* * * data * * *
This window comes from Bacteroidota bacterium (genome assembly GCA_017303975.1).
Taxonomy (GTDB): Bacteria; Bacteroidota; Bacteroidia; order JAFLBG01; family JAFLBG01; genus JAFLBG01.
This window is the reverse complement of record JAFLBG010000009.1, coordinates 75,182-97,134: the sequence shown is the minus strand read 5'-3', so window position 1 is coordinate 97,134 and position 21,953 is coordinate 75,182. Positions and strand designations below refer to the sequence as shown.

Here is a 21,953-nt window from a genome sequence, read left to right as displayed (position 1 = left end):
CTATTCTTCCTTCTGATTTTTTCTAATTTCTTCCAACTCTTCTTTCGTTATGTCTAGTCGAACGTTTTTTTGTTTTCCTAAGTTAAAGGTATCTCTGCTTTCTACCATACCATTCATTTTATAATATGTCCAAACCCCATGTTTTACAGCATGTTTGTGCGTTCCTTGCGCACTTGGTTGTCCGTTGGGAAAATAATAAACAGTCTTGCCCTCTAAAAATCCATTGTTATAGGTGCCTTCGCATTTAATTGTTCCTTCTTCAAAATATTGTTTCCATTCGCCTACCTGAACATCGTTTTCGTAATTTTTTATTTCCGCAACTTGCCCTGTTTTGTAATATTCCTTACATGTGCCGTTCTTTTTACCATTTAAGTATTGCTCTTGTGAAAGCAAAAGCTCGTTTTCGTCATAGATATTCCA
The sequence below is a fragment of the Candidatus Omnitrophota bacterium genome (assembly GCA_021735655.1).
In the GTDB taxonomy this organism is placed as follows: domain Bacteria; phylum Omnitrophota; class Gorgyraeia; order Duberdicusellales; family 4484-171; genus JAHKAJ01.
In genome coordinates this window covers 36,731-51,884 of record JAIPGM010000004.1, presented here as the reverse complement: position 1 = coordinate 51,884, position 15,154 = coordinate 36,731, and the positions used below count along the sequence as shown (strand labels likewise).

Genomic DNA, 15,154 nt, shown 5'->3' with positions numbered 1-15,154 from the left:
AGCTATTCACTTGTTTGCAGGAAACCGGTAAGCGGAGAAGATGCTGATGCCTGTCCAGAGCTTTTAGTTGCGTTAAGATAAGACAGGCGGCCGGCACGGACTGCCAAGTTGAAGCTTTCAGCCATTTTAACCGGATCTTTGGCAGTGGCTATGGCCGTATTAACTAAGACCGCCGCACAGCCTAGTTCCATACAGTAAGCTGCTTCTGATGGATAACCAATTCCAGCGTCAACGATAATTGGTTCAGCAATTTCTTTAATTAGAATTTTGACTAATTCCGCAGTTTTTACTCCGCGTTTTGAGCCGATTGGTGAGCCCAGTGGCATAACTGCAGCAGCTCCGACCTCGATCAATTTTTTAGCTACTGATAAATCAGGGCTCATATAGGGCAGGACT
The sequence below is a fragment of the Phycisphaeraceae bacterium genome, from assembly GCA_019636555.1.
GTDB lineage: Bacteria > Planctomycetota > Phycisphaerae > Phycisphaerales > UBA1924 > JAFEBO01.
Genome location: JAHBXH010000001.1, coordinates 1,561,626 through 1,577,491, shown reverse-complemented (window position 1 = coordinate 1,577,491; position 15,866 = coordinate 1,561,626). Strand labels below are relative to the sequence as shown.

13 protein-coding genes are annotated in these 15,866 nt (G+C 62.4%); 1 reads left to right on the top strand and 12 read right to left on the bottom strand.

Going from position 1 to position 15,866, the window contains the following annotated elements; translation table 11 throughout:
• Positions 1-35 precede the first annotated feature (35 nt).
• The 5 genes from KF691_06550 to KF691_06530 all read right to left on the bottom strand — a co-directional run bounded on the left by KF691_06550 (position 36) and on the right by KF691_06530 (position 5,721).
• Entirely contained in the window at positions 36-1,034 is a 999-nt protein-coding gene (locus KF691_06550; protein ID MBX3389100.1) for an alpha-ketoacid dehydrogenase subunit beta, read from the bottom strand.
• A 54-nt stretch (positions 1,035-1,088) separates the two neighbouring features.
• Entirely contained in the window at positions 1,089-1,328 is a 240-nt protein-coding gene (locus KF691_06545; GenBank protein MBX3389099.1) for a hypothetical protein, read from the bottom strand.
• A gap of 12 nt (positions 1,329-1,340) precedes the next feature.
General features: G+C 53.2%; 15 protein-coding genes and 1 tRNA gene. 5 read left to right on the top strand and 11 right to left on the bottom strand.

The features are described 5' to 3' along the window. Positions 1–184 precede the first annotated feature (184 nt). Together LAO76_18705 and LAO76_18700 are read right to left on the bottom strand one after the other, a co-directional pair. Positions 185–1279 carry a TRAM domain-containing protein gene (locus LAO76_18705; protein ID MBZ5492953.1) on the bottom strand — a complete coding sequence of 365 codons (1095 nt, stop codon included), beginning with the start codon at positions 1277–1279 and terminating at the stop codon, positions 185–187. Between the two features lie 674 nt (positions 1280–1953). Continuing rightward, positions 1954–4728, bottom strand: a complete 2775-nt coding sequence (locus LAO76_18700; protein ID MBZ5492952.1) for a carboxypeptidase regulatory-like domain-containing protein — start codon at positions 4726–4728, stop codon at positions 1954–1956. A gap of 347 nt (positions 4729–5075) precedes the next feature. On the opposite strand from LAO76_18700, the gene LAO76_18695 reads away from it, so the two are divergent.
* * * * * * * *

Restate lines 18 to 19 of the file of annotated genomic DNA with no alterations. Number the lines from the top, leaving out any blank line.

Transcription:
• Entirely contained in the window at positions 36-1,034 is a 999-nt protein-coding gene (locus KF691_06550; protein ID MBX3389100.1) for an alpha-ketoacid dehydrogenase subunit beta, read from the bottom strand.
• A 54-nt stretch (positions 1,035-1,088) separates the two neighbouring features.